Consciousness: A Very Short Introduction

Front Cover
OUP Oxford, Mar 24, 2005 - Philosophy - 160 pages
Consciousness, 'the last great mystery for science', has now become a hot topic. How can a physical brain create our experience of the world? What creates our identity? Do we really have free will? Could consciousness itself be an illusion? Exciting new developments in brain science are opening up debates on these issues, and the field has now expanded to include biologists, neuroscientists, psychologists, and philosophers. This controversial book clarifies the potentially confusing arguments, and the major theories using illustrations, lively cartoons, and experiments.Topics include vision and attention, theories of self and will, experiments on action and awareness, altered states of consciousness, and the effects of brain damage and drugs. ABOUT THE SERIES: The Very Short Introductions series from Oxford University Press contains hundreds of titles in almost every subject area. These pocket-sized books are the perfect way to get ahead in a new subject quickly. Our expert authors combine facts, analysis, perspective, new ideas, and enthusiasm to make interesting and challenging topics highly readable.
 

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User Review  - jpporter - LibraryThing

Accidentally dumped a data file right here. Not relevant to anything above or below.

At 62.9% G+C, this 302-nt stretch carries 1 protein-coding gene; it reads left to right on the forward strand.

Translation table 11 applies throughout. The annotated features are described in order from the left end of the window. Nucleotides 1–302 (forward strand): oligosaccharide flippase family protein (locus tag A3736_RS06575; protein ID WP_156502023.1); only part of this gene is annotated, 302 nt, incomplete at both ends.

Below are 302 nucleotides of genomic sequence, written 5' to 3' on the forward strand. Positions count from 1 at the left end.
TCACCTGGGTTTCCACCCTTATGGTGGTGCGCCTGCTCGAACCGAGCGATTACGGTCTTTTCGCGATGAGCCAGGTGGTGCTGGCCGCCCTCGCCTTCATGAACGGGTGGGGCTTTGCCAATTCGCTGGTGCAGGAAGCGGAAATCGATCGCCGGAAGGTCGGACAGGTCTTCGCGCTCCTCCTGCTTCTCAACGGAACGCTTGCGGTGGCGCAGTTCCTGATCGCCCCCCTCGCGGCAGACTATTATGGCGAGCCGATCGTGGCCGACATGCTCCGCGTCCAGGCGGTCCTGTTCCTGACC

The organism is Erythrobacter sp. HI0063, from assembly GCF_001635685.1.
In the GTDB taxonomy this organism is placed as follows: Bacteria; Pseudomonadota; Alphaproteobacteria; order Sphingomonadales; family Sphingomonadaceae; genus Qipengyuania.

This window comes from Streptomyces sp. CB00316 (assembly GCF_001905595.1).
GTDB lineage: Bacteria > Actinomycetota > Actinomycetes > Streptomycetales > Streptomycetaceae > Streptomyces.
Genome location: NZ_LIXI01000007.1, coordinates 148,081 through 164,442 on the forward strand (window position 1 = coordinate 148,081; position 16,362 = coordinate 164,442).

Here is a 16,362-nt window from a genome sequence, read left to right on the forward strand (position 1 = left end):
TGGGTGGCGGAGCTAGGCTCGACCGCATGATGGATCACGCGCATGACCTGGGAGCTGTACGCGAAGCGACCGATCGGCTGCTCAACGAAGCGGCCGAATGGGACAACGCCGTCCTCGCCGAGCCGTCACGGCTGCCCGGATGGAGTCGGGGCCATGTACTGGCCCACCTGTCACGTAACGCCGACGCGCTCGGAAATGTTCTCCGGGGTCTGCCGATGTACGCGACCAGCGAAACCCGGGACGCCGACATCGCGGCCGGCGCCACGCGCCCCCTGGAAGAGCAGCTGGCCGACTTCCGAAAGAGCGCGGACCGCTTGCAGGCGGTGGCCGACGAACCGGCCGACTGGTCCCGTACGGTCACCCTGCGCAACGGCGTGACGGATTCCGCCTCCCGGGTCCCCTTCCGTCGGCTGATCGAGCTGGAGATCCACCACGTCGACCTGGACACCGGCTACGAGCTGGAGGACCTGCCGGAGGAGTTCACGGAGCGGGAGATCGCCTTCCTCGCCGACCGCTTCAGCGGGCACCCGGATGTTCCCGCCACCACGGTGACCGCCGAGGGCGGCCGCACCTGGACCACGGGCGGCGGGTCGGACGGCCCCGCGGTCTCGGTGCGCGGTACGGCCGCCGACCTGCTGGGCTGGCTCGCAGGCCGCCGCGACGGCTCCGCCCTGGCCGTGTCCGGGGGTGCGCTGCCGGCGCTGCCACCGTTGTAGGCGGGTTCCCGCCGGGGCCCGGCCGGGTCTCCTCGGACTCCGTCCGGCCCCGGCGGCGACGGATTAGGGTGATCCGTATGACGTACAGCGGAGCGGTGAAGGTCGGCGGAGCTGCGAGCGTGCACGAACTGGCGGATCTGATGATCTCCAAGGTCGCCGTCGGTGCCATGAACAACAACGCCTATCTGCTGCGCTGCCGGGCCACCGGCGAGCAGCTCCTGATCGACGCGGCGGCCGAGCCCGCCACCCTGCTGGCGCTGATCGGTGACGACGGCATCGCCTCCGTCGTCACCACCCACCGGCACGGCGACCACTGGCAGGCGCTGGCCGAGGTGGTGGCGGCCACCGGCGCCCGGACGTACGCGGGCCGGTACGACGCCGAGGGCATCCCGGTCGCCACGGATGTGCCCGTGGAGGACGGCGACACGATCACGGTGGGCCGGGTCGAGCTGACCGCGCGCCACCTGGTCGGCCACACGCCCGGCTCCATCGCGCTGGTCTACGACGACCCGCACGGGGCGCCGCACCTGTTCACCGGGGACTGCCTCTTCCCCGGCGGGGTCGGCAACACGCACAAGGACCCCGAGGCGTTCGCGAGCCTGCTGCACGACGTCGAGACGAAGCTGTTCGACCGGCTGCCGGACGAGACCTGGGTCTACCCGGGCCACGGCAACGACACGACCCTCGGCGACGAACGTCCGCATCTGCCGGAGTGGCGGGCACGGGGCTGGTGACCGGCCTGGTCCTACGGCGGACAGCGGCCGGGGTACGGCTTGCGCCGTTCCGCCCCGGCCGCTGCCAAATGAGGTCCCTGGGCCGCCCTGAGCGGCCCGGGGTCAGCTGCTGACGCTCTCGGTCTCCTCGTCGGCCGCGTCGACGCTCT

It is difficult, as a philosopher, to review the work of another philosopher without taking issue with conclusions with which one disagrees. However, it is easy to recognize a work that strives to be ... Read full review

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User Review  - pathlessness - LibraryThing

A clean scientific and philosophical approach to the problem of human consciousness. The starting key question: How does it feel to be a bat? It does not teach you but presents a lot of questions with ... Read full review

Contents

List of illustrations
Why the mystery?
The human brain
Time and space
A grand illusion
The self
Conscious will
Altered states of consciousness
The evolution of consciousness
Further reading
Index
Copyright

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About the author (2005)

Susan Blackmore has researched various forms of consciousness for over a decade and has recently published the first textbook on the subject (Consciousness: An Introduction, published by OUP-NY and Hodder & Stoughton). She is author of more than sixty scientific articles and forty book contributions, writes for several magazines and newspapers, and is a frequent contributor on radio and television, both in the UK and abroad. Her controversial bestseller, The Meme Machine (OUP 1999), has been translated into eleven other languages and has life sales of 17,800 hardback and 22,500 paperback.

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